Pacux is a resettlement village on the outskirts of Rabinal. In 1983, it was a concentration camp. To reach the settlement today, one must pass Cemetery #2 and the massacre monuments that line its edge, facing the soccer fields beyond. INDE, the national electricity company responsible for Chixoy Hydroelectric Dam, built Pacux in the early 1980s. It was planned on a grid system with walls and barbed wire fences surrounding a collection of 50×50 meter plots. The Rabinal River borders the eastern edge of the community.
After the 1982 massacres, numerous refugee families moved into these concrete and wood homes, most likely under threat of intimidation and out of a basic need for shelter. They were homeless.
Once they had arrived, Army patrols were stationed at the entrance to Pacux, and no one was allowed to enter or leave without authorization. After losing thousands of acres of land to the Chixoy reservoir, the refugees in Pacux were given no access to land where they could grow staple crops like beans and corn to feed their families. Neither were they allowed to seek employment beyond the Army base, as they were considered insurgents for opposing their own eviction. For nearly three years in the mid-1980s, they could not leave Pacux.
People were murdered in Pacux as well. In 2004, FAFG excavated a well on the former Army post and found more than seventy bodies. The deaths had occurred over a period of several years. The streets in Pacux are named after massacre survivors.
I visited Pacux soon after arriving in Rabinal and returned this weekend to get to know the community better. Today there are 150 families, three general stores, a school, and an evangelical church. On one of the steepest roads in the settlement, I met Tomasa and her extended family of four.
They were cooking dinner over a pit fire in front of the house, and were gracious enough to recount something of their living conditions to me.
Tomasa’s house is a typical wood and concrete one-room home with dirt floors and a small yard with one scrawny tree. Out back there is a water spigot, a toilet and a well.
She is lucky. None of the plumbing existed when she moved to Pacux in 1983, but it is of minimal use as residents receive only 30 minutes of water a day, if it works. There have been months without water from the local tanks, forcing families to go to the river, which is surely polluted.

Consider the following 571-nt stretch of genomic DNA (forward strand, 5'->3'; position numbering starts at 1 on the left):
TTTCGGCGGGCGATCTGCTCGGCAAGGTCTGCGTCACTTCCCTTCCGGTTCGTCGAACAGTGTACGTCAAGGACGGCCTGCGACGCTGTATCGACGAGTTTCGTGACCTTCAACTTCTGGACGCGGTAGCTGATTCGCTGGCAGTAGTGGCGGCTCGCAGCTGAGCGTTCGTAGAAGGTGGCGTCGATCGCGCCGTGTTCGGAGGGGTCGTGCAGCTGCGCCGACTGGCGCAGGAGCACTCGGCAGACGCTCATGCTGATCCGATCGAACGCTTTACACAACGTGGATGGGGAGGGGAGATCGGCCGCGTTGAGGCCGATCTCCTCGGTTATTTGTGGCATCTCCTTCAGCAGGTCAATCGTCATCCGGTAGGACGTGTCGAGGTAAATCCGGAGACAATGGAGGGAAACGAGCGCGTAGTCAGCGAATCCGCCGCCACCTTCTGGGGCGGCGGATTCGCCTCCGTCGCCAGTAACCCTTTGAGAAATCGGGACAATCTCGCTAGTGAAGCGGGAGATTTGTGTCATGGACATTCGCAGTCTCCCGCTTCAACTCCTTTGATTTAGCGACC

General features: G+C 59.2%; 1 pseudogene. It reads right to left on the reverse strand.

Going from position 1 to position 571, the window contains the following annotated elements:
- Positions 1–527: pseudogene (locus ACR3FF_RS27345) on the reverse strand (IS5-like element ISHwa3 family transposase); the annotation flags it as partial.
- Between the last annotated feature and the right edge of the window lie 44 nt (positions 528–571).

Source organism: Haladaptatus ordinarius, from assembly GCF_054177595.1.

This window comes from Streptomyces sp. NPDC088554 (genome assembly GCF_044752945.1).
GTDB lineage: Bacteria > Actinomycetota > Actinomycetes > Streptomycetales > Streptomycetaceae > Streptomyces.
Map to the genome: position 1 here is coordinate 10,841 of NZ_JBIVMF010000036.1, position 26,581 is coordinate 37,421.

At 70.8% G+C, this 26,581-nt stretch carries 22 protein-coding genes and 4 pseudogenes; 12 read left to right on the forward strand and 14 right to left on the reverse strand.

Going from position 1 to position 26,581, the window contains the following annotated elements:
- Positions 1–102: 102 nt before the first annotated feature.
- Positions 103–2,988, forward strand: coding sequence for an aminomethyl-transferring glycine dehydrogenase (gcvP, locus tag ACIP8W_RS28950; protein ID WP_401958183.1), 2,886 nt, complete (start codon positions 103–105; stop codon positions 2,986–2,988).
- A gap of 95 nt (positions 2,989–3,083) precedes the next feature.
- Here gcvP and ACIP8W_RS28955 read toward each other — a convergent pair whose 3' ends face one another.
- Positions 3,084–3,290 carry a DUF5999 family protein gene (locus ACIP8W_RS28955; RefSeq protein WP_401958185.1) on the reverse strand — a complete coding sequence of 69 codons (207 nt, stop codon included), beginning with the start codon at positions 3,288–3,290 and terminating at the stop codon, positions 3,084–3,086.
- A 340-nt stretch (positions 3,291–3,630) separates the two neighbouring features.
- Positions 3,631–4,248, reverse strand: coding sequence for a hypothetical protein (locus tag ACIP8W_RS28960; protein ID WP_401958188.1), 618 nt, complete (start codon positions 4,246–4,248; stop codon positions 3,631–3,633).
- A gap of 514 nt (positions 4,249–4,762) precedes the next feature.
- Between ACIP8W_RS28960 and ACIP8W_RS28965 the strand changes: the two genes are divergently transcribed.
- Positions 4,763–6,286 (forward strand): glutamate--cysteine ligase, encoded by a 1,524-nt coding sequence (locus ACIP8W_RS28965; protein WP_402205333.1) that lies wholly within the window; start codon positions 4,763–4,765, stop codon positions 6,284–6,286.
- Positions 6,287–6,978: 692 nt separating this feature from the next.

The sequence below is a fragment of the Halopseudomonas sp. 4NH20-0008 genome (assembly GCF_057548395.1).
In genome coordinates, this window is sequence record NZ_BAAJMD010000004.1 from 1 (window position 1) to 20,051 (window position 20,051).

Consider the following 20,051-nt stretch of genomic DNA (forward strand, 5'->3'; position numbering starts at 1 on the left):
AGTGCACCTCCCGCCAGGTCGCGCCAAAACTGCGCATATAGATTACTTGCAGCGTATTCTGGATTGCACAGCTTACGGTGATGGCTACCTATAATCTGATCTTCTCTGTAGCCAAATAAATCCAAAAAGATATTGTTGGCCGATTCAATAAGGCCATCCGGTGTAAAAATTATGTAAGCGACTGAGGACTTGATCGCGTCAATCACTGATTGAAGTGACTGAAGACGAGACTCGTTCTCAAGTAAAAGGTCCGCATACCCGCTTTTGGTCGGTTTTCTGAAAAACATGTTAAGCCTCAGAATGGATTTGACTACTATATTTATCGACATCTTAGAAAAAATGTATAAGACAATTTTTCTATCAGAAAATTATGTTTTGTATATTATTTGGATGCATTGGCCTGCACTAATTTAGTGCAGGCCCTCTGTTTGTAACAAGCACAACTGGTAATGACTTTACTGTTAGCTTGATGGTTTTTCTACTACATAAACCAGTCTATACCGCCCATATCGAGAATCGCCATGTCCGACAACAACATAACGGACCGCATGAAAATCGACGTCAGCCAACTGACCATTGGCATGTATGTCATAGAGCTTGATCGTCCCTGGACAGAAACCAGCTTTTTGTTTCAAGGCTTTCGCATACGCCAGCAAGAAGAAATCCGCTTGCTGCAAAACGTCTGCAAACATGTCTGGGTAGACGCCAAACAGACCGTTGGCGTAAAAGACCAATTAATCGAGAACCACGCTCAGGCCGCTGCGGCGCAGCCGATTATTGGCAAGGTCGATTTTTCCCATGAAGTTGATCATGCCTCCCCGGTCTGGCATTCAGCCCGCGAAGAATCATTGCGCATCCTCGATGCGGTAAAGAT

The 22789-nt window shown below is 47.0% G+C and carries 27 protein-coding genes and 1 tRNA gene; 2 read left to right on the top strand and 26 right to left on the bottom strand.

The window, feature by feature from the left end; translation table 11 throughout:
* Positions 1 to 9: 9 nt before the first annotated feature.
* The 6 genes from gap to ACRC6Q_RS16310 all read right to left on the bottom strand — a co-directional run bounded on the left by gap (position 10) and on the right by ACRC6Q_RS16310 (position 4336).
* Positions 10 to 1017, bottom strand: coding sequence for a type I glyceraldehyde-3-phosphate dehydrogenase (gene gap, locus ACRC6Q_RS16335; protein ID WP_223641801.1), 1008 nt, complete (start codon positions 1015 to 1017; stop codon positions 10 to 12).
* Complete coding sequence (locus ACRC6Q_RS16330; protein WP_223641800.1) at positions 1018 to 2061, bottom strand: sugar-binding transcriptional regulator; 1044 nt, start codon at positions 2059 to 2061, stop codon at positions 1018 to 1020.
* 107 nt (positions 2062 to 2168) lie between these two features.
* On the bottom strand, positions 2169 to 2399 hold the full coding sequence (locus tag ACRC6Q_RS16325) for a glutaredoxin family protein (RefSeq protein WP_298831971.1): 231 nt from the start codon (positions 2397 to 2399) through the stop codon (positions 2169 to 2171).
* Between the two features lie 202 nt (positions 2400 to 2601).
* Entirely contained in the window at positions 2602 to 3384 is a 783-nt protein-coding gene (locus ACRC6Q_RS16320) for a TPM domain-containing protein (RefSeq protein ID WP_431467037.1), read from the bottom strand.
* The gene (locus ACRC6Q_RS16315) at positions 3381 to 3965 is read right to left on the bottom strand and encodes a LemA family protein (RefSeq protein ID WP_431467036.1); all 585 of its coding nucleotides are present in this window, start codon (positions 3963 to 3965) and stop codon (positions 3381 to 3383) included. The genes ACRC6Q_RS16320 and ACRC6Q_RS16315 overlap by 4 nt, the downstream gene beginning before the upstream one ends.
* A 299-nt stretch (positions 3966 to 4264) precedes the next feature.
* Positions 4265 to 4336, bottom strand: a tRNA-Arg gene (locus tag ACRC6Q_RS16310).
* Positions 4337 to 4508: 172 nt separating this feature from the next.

The bathroom facility and pila, or concrete sink with spigot and basin, were recently supplied by Plan International.
The well was purchased by the family three years ago. Three men worked several weeks to dig the well at a cost of $2,000 quetzales, more or less two months wages.
There are only 15 families in Pacux with a well. Tomasa shares her water with neighbors whenever they need it.
Aside from a lack of water, the greatest irony of all is the amount of electricity available to residents. For an hour or two every evening there is light at Tomasa’s house. In a country where half of the electricity is supplied from energy generated on lands that are still under title to the people living a marginal life in Pacux, this is appalling.
INDE had promised free water and electricity to all dam-affected peoples in the 1980s, however they complied with their own agreements infrequently at best. When the company was privatized, the new owners stated they were under no obligation to honor such an agreement. So Tomasa and her family pay for water and electricity service, if one can call this service. [In the interest of full disclosure, my house in Rabinal only has water for half of the day, but there is no lack of electricity.]
Just outside of Pacux, there are plots of farmland between the cemetery and the community where crops are grown, but those plots are private property.
On a daily basis, then, residents are reminded of several things when they travel between Pacux and Rabinal. First, their family members were murdered and their remains are buried next to the road entering the settlement. This may not be as negative as it seems, but certainly families would prefer to have the burials near their own homes or on ancestral lands. Second, they pass fields of corn or beans every day when they themselves have no lands of their own and no means of sustaining their families in a traditional manner. Third, they essentially live in town and still have no reliable electricity when everyone else in Rabinal does.
Tomasa’s son, Bernardín, told me that aside from desperately needing agricultural lands and hoping for reparations, their immediate needs are clean water and housing repairs. Their homes are wood and concrete and as thick as an average piece of lumber. Sunlight shines through the slats and when it rains hard, there is nothing dry inside. Some houses I saw were tiled roof adobes, which is a vast improvement, but not all are so lucky.
This is life in Pacux, a model resettlement village.
I invite anyone reading this blog to consider how successful you might be in raising a healthy family under such conditions? In the weeks to come I expect to profile other rural dam-affected communities that will hopefully benefit from the economic development plan that I will discuss next.
I am grateful to the Pérez and Lajuuj families for their time and generosity and will update their story as I can. Background information was taken from Barbara Rose Johnston´s work and the entire team of researchers who contributed to her report.
Posted By Heidi McKinnon
Posted Jun 16th, 2008